Why your digital product needs a design system
Does the red in your app always look the same? And also on the flyers? On the website, social media and in the newsletter? Yes? Excellent. It seems you have a working style guide and can make sure that your brand is always perceived the same way.
A style guide makes sure that your product looks identical in all instances. It defines colors, fonts and the look of the logo. This is helpful, but quickly reaches its limits. Your digital product, whether it's an app or a website, is more than text and logo. There are buttons, interactive elements, text boxes, icons, illustrations, overlays, photos and and and ...
What happens when you hover the mouse over the button? How do links change when you click them? Does this one icon only appear in one color and what if you interact with it? A style guide, a fixed document, can be updated, but far too often that doesn’t happen, or wrong versions are in circulation. On top of that, there are often spontaneous decisions that are not properly documented.
Design systems to the rescue!
One method to prevent problems like that is a Design System. This approach goes further than a style guide. It is also more than a classification of components. A design system is a whole process. Companies don't just create it once, but maintain it constantly when something changes.
This makes a design system a single source of truth for everyone involved, whether in design, development or marketing. Ultimately, everyone can and must adhere to it. Makes sense doesn’t it? If nobody sticks to it, there is little point in creating a system like this in the first place.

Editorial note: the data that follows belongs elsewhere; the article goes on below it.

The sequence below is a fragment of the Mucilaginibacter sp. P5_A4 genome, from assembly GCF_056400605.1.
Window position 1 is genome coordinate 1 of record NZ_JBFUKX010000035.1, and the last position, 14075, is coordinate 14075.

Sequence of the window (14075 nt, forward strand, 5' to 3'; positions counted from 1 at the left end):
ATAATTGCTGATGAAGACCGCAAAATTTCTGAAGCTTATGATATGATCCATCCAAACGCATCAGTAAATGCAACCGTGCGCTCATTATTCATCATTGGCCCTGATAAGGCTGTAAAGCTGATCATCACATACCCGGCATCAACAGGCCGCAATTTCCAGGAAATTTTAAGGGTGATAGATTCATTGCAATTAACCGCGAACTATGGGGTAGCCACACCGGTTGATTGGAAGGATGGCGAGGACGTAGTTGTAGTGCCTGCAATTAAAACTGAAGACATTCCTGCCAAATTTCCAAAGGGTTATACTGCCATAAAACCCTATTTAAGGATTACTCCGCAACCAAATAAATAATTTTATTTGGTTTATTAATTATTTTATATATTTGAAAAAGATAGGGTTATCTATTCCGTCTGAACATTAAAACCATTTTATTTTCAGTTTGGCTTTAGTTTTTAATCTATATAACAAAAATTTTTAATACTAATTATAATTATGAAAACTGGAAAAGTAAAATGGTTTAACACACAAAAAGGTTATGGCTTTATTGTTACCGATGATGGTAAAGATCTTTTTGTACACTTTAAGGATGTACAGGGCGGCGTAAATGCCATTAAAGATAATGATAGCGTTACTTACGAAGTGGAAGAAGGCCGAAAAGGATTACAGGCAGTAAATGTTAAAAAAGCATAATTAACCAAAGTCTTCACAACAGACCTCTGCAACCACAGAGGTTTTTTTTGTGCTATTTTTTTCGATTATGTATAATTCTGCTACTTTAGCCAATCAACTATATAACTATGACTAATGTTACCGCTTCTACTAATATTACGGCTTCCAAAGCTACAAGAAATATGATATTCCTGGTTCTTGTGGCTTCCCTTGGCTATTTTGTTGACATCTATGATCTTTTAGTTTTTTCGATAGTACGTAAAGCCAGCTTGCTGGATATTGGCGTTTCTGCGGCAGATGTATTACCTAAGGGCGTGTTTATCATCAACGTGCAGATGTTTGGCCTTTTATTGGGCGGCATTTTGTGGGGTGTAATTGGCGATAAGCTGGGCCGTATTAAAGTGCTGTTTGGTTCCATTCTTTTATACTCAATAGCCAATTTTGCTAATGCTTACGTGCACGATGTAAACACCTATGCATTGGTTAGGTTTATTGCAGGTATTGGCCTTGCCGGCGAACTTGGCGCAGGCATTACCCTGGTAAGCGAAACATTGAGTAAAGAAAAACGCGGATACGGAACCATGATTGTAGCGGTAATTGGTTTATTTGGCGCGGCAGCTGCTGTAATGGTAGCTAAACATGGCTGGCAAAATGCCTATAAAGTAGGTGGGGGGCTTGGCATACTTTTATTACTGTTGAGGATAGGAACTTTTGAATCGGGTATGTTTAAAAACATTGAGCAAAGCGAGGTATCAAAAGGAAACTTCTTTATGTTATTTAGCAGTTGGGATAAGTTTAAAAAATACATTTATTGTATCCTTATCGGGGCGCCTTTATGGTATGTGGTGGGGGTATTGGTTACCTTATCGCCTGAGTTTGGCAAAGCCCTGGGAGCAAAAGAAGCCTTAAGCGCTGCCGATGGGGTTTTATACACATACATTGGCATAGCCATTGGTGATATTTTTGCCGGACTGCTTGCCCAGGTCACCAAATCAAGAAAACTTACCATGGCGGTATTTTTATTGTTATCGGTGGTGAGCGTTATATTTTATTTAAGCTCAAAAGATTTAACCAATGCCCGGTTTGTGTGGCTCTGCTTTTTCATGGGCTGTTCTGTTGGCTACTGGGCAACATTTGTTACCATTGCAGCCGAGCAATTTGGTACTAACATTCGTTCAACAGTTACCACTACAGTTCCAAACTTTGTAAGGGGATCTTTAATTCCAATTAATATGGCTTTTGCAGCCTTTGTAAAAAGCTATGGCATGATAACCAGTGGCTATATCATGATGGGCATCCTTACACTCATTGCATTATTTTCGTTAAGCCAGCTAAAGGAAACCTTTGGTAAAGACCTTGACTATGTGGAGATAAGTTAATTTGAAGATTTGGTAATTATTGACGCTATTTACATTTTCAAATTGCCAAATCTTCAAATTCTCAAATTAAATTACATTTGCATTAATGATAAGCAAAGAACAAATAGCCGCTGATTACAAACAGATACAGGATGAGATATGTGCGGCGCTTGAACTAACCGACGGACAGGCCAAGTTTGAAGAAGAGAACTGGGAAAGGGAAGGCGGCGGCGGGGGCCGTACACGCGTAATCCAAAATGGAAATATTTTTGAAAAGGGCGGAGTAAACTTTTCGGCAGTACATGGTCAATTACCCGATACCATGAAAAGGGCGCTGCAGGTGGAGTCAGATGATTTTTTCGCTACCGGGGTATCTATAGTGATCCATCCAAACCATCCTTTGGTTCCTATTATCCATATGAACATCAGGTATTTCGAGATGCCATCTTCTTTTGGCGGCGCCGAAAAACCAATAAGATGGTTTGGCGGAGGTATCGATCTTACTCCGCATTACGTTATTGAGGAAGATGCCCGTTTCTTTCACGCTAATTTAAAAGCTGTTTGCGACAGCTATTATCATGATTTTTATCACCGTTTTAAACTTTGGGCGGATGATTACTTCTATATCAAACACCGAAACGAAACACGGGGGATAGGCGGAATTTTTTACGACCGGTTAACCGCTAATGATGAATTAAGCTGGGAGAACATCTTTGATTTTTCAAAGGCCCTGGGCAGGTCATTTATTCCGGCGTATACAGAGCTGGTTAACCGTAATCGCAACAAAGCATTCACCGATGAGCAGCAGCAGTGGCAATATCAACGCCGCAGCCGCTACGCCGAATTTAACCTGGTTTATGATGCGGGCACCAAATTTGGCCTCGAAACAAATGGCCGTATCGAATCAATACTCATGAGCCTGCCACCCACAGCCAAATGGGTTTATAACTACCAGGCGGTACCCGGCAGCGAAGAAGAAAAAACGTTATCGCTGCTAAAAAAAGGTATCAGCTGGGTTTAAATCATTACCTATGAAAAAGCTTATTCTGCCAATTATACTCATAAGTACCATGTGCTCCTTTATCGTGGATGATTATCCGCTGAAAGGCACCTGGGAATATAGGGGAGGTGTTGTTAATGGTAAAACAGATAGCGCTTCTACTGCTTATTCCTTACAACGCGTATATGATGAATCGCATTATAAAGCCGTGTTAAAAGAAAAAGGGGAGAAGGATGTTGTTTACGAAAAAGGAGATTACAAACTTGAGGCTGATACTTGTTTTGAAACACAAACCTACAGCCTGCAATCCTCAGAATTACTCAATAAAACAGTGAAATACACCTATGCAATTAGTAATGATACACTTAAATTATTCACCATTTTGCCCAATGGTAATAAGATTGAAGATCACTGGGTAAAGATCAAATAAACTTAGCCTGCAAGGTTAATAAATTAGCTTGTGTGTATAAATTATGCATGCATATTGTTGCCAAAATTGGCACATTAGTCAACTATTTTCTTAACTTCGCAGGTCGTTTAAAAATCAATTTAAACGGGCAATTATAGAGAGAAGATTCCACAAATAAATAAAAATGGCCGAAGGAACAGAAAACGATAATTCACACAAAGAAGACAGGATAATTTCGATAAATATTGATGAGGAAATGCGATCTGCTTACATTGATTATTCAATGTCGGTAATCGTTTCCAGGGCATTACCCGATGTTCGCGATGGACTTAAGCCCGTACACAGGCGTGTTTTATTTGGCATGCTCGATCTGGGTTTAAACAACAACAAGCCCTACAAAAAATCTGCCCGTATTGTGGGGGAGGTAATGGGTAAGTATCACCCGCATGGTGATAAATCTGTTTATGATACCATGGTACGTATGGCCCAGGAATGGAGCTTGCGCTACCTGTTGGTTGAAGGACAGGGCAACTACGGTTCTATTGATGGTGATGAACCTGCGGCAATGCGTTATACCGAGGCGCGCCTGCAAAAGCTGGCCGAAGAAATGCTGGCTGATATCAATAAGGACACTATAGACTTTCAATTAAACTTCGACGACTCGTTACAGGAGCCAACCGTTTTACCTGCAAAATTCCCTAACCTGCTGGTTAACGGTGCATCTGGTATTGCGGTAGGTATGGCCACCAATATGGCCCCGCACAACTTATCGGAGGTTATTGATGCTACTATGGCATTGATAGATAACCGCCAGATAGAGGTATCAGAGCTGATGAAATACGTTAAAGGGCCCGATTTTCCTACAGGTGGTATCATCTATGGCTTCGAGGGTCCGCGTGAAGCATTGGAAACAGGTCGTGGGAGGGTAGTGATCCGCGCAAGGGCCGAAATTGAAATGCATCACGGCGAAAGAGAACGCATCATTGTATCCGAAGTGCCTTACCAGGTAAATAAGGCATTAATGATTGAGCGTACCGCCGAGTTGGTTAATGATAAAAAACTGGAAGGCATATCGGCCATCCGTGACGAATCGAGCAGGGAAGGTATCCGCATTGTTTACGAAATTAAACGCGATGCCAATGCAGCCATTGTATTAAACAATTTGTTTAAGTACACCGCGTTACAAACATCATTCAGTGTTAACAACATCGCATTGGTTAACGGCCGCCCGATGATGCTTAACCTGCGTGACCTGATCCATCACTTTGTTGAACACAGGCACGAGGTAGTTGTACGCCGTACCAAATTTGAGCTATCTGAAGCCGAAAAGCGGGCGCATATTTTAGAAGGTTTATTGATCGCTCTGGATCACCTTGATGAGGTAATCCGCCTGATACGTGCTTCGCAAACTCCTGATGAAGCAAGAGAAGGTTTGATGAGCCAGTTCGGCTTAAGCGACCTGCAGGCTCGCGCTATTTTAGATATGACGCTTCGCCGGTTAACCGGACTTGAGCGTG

So a design system is not a style guide, but it is also more than just a component library. It collects reusable building blocks, but also defines how to use them. For the design team, as well as for development and marketing.
This is the fundamental difference to the Component Library. A design system is not just a box full of UI-Lego, in which all blocks will fit together somehow. It deals not only with the what, but also with the how and the why. It doesn't only need components, but also instructions on how to use them. To stay with the Lego description: Try building a Death Star when someone takes away your manual.
A design system consists of components, rules, instructions and purposes. It is a style guide, component library and set of rules in one. However, it is not static, but changes constantly, adapts and grows. Every design decision comes from the Design System.
The greatest advantage of the Design System is obvious: consistency. If there is only one source for decisions, there can be no more discrepancies. Marketing, Branding, UX, Web and everything else always fit together. At the same time, it reduces the possibility that the product will eventually look like a patched carpet. Goodbye, Design Debt.
But more quality doesn't mean more time. Good documentation requires a longer process in the beginning, but so does any other design work. The difference is that you only have to do the design system work once. After that you can use it at any point. This way, your UX team can focus on experiences. Your developers don't have to bother with CSS that much.
Both sides get another bonus: Better communication. Since design systems are also instructions, they contain many definitions and terms. In other words: Everything has only one name. The conversations then no longer revolve around "the little green buttons", but around the "secondary button".
Design systems save time, money and problems. They prevent ambiguities and inconsistencies. The only disadvantage you have to adjust to: They cost a little more time in the beginning. Especially if there has been a design before. But the redesign process, that doesn't eat up time, has to be invented first as well. You can't escape this with the classic style guide, either.
Do you want to harmonize your design? Or do you need support in the strategic design of your digital product?